# Whitney umbrella

In mathematics, the **Whitney umbrella** (or **Whitney's umbrella** and sometimes called a **Cayley umbrella**) is a self-intersecting surface placed in three dimensions. It is the union of all straight lines that pass through points of a fixed parabola and are perpendicular to a fixed straight line, parallel to the axis of the parabola and lying on its perpendicular bisecting plane.

## Formulas

Whitney's umbrella can be given by the parametric equations in Cartesian coordinates
;
;
where the parameters *u* and *v* range over the real numbers. It is also given by the implicit equation

This formula also includes the negative *z* axis (which is called the *handle* of the umbrella).

## Properties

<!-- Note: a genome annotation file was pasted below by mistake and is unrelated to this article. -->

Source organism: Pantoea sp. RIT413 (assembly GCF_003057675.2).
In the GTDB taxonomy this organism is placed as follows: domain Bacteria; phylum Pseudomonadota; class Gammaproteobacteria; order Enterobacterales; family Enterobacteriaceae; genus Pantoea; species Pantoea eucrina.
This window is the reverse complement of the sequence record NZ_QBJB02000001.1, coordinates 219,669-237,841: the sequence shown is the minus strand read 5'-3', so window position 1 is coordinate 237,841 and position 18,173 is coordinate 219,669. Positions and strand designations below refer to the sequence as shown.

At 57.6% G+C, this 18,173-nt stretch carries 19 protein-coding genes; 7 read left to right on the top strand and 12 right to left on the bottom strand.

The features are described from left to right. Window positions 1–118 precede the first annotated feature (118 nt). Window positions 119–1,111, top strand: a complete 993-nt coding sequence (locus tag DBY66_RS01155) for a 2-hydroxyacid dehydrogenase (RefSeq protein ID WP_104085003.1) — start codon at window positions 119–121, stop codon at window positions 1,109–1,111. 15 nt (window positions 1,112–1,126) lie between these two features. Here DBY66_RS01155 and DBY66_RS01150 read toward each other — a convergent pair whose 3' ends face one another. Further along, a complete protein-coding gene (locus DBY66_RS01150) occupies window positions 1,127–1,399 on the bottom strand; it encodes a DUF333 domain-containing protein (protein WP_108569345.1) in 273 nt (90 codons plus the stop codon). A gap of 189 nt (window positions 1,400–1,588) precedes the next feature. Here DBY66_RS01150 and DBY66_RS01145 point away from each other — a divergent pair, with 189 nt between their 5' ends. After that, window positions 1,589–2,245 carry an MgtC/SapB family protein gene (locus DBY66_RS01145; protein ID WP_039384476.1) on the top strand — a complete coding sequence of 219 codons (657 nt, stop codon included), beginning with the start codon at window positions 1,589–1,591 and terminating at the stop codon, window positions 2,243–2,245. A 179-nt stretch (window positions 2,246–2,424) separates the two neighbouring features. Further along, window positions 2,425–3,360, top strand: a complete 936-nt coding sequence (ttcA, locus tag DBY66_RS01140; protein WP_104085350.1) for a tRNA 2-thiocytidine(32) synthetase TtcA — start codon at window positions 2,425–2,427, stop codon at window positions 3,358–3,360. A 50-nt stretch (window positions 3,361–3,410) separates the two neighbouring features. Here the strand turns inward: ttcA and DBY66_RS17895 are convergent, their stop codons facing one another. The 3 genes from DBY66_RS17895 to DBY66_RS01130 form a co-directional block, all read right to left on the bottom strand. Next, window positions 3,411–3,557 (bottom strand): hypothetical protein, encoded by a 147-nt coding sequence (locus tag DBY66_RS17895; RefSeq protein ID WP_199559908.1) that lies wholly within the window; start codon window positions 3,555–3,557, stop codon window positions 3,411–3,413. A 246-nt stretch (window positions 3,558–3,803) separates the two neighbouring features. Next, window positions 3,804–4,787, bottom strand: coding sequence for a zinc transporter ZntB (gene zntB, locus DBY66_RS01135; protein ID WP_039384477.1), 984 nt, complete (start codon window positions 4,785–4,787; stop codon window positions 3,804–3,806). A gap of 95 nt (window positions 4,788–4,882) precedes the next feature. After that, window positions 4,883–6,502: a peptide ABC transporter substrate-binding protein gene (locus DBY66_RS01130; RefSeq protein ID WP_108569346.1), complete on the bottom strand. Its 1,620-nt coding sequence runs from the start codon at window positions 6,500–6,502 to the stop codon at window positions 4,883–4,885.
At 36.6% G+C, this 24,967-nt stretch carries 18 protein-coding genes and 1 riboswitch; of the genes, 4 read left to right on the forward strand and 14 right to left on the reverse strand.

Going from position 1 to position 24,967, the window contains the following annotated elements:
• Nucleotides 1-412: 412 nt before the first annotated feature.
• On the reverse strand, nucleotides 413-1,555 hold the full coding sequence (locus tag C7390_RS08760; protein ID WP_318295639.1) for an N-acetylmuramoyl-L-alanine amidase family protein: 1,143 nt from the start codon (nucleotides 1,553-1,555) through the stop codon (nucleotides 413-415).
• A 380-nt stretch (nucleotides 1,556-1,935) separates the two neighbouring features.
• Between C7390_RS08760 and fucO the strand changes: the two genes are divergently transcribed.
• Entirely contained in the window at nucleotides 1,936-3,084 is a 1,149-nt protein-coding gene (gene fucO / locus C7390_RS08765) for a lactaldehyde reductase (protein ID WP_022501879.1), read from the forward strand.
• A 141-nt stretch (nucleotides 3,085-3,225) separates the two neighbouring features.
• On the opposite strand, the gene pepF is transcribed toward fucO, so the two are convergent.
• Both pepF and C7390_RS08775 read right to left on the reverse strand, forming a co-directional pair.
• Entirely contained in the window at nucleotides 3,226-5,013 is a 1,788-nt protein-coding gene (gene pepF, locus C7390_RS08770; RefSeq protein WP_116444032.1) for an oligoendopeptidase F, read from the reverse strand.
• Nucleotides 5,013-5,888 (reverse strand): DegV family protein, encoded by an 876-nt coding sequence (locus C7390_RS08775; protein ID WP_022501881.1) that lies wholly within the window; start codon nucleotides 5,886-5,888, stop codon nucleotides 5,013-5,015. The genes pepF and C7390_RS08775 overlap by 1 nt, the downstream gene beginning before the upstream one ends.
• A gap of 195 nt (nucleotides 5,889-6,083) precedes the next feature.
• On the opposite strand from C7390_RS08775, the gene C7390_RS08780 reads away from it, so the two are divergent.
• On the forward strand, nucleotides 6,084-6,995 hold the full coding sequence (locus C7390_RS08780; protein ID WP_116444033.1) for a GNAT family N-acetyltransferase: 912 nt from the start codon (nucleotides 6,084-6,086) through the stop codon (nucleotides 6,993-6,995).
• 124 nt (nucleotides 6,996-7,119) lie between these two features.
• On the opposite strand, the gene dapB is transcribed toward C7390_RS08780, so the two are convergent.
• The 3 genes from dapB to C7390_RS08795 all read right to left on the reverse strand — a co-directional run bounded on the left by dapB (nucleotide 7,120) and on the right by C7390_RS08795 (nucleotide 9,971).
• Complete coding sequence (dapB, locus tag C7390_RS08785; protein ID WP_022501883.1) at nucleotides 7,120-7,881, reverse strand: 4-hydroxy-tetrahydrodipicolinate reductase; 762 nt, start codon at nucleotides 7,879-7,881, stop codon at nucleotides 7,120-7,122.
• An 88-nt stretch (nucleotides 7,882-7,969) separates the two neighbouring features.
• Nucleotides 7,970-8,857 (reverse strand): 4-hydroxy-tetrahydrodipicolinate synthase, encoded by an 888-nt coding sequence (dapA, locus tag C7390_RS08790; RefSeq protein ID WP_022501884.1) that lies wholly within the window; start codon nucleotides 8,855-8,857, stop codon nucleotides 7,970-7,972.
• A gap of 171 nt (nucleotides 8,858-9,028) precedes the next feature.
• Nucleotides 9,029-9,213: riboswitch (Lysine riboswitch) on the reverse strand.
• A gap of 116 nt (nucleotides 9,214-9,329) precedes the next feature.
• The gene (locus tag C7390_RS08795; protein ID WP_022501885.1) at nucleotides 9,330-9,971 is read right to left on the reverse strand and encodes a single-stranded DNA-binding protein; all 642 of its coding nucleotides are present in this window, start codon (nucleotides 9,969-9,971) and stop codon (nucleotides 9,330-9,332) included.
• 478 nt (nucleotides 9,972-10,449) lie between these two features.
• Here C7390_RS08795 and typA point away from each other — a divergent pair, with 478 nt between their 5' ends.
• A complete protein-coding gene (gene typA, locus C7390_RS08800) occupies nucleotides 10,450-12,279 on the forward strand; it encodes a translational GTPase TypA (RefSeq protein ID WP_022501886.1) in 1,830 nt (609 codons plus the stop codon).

Whitney's umbrella is a ruled surface and a right conoid. It is important in the field of singularity theory, as a simple local model of a pinch point singularity. The pinch point and the fold singularity are the only stable local singularities of maps from **R**^{2} to **R**^{3}.

It is named after the American mathematician Hassler Whitney.

In string theory, a Whitney brane is a D7-brane wrapping a variety whose singularities are locally modeled by the Whitney umbrella. Whitney branes appear naturally when taking Sen's weak coupling limit of F-theory.

## See also

## References

- Template:Cite web (Images and movies of the Whitney umbrella.)